I guess Griffiths was commenting on the “big skies” of Idaho, versus the more cramped horizons of the east coast, but I think the images would have been more effective if she’d actually talked about those big skies and seeing the rain falling miles away, maybe an hour before it gets to you.

The About the Author blurb says Griffiths is an assistant professor of English, which comes through in the occasional book reference and dream symbolism.

“You ever read Cormac McCarthy?” I shook my head. “Well, I can’t quote him exactly or anything, but he said that the problem with using history as a guide is that there’s no control in its experiment. We never know what would have happened if everything hadn’t worked exactly as it did. All the Pretty Horses. You should read it.” He took a sip. “Maybe it’s the chemist in me, but I always loved what McCarthy said about history needing a control. We really can’t learn any truth from it.”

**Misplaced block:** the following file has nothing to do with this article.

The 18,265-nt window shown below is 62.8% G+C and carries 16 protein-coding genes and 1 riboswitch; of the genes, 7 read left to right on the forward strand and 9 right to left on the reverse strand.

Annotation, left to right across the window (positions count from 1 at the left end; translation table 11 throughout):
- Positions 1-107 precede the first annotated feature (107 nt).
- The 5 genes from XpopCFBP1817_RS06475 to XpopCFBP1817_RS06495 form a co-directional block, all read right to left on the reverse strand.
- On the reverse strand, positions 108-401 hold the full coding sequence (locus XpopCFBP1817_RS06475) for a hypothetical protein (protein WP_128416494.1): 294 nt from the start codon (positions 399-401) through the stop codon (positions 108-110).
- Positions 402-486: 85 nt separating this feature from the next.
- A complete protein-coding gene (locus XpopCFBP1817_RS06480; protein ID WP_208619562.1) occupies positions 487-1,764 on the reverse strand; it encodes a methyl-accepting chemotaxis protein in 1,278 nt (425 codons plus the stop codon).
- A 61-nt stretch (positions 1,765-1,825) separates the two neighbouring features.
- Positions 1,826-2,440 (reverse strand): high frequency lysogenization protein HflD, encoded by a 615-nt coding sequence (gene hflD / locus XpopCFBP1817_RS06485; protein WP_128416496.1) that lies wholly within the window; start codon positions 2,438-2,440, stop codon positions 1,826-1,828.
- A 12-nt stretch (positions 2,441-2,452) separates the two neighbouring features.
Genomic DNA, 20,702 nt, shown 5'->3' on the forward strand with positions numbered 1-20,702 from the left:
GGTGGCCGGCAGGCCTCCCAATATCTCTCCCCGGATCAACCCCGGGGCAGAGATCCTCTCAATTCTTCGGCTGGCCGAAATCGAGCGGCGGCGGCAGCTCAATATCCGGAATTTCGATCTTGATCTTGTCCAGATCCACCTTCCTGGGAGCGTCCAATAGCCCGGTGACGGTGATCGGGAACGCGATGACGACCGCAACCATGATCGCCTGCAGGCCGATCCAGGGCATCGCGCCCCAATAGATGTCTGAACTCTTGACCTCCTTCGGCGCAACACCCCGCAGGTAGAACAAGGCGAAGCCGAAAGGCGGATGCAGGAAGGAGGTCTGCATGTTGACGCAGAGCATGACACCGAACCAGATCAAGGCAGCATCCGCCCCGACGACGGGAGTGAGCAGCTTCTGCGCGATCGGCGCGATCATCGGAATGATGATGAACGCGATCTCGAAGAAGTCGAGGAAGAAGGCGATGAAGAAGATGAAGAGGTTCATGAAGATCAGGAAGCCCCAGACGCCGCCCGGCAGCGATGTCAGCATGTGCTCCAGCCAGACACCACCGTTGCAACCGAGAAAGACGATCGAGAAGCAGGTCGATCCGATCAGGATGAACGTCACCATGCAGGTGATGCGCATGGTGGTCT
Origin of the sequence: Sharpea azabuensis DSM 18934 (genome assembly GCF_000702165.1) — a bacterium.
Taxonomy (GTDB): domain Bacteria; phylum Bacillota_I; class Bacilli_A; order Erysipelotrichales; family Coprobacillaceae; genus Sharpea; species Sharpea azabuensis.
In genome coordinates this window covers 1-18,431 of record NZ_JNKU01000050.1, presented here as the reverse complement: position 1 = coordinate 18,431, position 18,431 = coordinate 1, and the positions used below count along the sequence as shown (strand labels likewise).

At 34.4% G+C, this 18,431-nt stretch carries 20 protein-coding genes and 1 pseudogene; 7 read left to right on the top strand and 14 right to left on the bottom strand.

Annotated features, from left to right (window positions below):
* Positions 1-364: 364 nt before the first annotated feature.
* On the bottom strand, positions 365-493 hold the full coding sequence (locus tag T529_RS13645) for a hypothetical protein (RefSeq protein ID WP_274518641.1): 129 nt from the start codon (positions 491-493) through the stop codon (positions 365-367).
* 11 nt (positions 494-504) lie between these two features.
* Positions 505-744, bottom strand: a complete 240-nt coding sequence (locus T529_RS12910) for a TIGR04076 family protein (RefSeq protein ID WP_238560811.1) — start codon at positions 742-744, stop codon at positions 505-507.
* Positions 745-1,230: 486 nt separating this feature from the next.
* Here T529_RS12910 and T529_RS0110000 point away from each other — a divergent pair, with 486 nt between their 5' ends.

This quote from Cormac McCarthy is an interesting one, though I’m not sure I agree–of course the circumstances “next time” will always be different, but I don’t think that means we can’t learn anything from history. I think it may be more important to recognize that hindsight is 20/20–it’s hard to see Hitler for who he is and the consequences of allowing him power when you and your family are all starving. History is happening all around us, but it can be hard to see it when it’s so close–and hard to believe that we could be a part of it. But saying we can’t learn anything from history… doesn’t that mean we shouldn’t even bother to make labor laws based on what we learned about factory working conditions? Or laws banning chemical weapons based on the horrific results of their use in World War I? There’s a lot we can learn from history, even without a control.

In any case, I felt this one was a decent choice for our reading challenge for Idaho. It wasn’t on the same level as The Wild Birds or some of the others, but it was pretty good–and honestly, I’ve been somewhat disappointed in the Idaho books so far… at least Borrowed Horses was better than Housekeeping! We’ll see what the others bring!